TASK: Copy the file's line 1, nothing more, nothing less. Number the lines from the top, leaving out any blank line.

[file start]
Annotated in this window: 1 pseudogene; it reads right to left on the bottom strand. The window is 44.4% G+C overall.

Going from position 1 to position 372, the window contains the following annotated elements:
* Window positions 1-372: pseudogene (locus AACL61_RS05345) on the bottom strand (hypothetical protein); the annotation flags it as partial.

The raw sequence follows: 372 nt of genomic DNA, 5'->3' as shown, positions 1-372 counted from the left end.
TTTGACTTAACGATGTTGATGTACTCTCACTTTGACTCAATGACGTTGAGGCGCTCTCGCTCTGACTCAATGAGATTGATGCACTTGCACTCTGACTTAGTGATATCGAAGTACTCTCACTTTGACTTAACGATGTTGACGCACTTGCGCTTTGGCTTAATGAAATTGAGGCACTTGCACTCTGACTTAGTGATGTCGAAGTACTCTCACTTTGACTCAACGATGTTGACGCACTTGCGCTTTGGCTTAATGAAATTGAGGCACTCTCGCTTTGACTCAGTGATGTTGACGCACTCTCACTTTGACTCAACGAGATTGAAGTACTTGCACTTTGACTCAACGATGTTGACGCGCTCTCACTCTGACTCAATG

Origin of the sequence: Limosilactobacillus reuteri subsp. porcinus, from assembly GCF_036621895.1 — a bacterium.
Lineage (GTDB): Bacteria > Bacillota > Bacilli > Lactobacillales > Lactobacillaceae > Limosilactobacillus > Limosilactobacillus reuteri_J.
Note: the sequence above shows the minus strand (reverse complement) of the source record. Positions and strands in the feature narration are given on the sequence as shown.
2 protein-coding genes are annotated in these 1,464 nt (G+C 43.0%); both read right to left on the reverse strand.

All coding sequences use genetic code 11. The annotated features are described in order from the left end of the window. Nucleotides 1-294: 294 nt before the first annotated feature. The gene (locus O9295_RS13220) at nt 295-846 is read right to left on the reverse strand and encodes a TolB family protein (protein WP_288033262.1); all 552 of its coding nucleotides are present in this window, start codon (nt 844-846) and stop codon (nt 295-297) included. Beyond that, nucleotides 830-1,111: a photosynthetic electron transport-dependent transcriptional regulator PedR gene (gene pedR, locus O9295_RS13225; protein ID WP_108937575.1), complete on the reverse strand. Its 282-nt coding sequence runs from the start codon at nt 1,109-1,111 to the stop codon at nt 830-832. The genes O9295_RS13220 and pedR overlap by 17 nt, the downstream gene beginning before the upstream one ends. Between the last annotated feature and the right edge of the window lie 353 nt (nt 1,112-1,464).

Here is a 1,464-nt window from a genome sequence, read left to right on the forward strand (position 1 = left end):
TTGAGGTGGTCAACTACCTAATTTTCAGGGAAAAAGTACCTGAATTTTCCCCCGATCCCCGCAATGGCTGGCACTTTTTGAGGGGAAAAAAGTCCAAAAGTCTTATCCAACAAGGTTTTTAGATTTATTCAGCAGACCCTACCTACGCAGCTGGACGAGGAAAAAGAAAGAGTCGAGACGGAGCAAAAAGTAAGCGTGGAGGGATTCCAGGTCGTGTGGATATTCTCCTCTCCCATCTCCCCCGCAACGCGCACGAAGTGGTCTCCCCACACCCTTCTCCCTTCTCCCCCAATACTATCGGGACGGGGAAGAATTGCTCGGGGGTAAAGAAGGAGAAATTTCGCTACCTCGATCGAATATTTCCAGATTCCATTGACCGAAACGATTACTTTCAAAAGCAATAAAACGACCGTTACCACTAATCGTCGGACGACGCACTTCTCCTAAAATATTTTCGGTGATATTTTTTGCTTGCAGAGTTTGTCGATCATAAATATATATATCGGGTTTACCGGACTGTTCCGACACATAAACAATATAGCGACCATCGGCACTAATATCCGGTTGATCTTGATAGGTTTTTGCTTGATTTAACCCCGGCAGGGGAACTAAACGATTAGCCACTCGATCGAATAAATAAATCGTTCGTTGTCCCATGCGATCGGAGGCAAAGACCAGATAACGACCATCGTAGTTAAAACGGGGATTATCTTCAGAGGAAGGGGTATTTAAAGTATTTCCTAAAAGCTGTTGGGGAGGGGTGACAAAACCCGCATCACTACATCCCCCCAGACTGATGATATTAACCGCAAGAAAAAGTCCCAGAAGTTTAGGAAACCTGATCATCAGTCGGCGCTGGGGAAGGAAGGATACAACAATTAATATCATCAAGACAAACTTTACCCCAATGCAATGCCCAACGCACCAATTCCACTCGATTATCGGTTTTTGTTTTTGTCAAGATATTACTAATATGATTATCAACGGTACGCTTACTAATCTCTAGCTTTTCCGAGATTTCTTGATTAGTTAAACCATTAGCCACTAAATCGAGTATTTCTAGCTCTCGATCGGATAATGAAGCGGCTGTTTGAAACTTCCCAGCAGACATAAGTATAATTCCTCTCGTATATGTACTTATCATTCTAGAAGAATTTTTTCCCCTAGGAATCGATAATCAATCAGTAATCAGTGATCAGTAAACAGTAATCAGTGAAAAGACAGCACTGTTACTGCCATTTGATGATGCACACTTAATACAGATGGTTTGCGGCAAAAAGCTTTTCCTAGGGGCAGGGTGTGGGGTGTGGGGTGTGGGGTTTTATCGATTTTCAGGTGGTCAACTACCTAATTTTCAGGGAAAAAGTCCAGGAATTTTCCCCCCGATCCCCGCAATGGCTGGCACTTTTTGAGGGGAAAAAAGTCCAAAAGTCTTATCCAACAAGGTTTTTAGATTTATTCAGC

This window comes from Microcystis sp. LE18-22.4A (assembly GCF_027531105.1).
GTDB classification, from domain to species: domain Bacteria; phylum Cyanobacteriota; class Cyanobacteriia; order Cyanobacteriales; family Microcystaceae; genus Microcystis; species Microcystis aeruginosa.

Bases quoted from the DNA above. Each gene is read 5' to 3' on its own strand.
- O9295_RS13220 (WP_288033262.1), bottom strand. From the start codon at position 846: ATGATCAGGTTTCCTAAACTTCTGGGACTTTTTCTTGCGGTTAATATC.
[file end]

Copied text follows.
Annotated in this window: 1 pseudogene; it reads right to left on the bottom strand. The window is 44.4% G+C overall.